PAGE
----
Credibility is the key for FIA as it implements its new brand identity.
Credibility is the key for the nation’s peak fundraising body as it implements its new brand identity, Andrew Sadauskas reports.
Fundraising Institute Australia (FIA) has unveiled its new brand image, marking a key step towards implementing its 2020 strategy to advance Australia’s fundraising standards.
First announced in February, the image makeover was developed by March One with the aim of reflecting the organisation’s critical role as Australia’s peak self-regulatory body for the fundraising sector.
The new FIA brand will be rolled out across all FIA assets during June – including its website, social media channels, newsletters, content and collateral – ahead of the organisation’s annual membership renewal campaign in late 2018.
As part of the design process, March One conducted a series of “human centric” qualitative interviews with FIA members and other stakeholders around how they use the organisation’s logo and services.
The research revealed that credibility is a major concern for FIA’s members, with this feedback forming the basis of the new brand design.
In a statement, FIA CEO Rob Edwards said the “contemporary, authoritative new look” is one of a suite of recent initiatives by the organisation, alongside the introduction of the FIA Code and the Code Authority.
“The core of FIA’s brand is credibility. Credibility comes in many shapes and sizes but at FIA, credibility is the new Code, the Code Authority and, importantly, member adherence to the code and that together forms a robust self-regulatory regime,” Edwards said.
“FIA membership signifies to donors that you are committed to fundraising excellence. Fundraising standards across the country will be raised as more and more organisations and professionals adhere to the code as FIA members.”
The rebranding comes at a time of significant change at FIA as it moves forward with implementing its 2020 strategy.
In recent months, Rob Edwards announced he will step aside as the organisation’s chief executive, James Garland replaced Nigel Harris as the organisation’s chair, and five new members have joined its board of directors.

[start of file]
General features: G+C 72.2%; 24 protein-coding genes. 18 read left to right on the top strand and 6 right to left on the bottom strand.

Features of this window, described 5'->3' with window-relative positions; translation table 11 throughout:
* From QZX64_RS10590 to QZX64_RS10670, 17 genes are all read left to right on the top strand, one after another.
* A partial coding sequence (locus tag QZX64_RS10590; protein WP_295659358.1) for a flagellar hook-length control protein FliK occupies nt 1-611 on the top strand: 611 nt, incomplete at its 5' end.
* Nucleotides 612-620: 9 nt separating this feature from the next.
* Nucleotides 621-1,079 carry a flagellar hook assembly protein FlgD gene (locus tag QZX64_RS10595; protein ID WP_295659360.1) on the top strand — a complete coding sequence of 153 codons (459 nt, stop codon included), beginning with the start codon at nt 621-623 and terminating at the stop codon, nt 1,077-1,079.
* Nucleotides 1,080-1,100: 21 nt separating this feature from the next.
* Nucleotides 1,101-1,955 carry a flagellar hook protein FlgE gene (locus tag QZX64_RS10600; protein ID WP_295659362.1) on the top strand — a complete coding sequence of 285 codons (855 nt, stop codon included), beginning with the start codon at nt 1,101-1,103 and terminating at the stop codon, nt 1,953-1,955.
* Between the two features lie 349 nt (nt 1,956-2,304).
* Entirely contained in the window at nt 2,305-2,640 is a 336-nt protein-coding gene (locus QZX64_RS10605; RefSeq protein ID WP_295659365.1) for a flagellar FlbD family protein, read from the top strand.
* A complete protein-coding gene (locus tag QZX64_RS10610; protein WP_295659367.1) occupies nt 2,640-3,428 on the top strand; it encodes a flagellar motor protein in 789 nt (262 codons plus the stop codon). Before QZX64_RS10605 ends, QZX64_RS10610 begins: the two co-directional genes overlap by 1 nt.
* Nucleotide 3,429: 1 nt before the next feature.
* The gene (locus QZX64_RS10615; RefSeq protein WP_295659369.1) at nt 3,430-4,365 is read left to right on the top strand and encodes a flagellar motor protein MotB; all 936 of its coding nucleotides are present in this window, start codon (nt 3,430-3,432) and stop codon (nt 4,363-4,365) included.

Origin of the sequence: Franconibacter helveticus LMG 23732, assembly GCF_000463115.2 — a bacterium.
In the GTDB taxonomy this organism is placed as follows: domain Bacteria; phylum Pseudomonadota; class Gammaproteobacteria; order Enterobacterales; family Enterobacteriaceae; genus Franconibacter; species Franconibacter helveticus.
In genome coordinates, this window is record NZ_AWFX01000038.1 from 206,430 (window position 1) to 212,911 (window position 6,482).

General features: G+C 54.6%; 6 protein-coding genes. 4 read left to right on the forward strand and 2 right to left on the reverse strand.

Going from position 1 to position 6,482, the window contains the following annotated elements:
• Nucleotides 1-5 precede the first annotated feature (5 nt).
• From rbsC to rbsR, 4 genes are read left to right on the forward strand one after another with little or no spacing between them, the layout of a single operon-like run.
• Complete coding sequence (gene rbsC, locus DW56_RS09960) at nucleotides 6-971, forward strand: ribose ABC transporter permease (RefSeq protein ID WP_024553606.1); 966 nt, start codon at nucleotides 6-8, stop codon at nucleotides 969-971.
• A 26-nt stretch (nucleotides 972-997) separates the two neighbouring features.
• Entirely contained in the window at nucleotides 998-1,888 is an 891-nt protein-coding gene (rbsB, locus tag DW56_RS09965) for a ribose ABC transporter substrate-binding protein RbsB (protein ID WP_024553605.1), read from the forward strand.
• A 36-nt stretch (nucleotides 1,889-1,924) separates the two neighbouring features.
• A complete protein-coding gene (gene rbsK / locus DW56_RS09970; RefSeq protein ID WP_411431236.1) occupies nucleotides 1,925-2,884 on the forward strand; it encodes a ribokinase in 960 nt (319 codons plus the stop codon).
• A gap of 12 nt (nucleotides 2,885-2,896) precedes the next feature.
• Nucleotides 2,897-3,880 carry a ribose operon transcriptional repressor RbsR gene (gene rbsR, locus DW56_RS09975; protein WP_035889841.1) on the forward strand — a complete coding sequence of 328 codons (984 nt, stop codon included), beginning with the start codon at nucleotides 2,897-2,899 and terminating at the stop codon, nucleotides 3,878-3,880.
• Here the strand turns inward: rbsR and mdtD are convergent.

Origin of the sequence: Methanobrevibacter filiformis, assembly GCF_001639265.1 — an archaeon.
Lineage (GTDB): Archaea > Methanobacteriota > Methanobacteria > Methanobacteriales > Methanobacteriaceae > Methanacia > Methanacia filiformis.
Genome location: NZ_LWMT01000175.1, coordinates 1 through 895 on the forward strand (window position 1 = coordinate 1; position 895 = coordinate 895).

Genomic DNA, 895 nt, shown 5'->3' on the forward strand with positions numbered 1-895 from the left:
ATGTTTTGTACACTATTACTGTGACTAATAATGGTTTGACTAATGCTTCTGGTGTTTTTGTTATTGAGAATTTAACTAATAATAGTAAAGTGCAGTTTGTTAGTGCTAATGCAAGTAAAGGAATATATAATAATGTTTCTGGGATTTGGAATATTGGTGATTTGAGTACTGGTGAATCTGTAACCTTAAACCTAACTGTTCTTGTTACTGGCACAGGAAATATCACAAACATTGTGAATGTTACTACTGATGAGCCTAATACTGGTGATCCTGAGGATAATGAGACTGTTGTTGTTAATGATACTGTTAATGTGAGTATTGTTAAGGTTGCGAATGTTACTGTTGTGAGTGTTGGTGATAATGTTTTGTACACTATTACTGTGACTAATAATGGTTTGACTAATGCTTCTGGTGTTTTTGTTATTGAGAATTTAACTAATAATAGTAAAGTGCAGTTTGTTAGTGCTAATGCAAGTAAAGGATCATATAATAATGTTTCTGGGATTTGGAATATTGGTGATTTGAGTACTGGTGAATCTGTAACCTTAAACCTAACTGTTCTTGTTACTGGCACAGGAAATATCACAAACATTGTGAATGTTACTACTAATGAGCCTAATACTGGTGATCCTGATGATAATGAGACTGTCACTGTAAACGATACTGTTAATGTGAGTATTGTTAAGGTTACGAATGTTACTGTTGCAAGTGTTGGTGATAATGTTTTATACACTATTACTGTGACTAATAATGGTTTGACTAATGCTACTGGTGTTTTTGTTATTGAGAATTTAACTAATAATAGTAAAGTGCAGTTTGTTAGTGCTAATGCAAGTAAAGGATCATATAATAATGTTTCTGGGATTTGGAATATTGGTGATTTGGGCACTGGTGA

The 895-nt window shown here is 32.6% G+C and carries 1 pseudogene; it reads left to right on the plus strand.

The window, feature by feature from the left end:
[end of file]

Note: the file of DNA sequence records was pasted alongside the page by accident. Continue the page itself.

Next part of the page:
Additionally, in April FIA revealed that more than more than 1,000 members had enrolled in its web-based training program to learn about their obligations to the public under the FIA Code.
All FIA members are required to adhere to the code, which came into force on January 1 following an extensive consultation process in 2017.
“It is pleasing to see that more than 1,300 people have now undertaken the code course, a mandatory requirement of FIA membership. The code course, delivered online over two hours provides participants with a practical pathway on how to comply with the FIA Code,” Edwards said.
“The new look has been the culmination of my seven years with FIA. FIA is in good shape and is now well prepared to take its rightful place as the peak body for fundraising in Australia.”
March One managing director and founder Greg Bechly said that as charities face new challenges and a changing market that seeks transparency and credibility, it was important for FIA as the industry self-regulator to meet the needs of the not-for-profit sector.
“With Australian giving almost $12.5 billion last year the majority of which from comes from the community, is indicative of the critical role of the FIA in ensuring the efficacy and accountability of the sector,” Bechly says.
“The rebrand now reflects the integrity, professionalism and credibility that people seek from FIA through education and training, networking opportunities and its regulation of the code of practice within the sector.”
With over 1500 members, Fundraising Institute Australia is the largest representative body for the $12.5 billion charitable fundraising sector, which is supported by some 14.9 million Australians. FIA members include charities operating domestically and internationally as well as the organisations and professionals that provide services to them.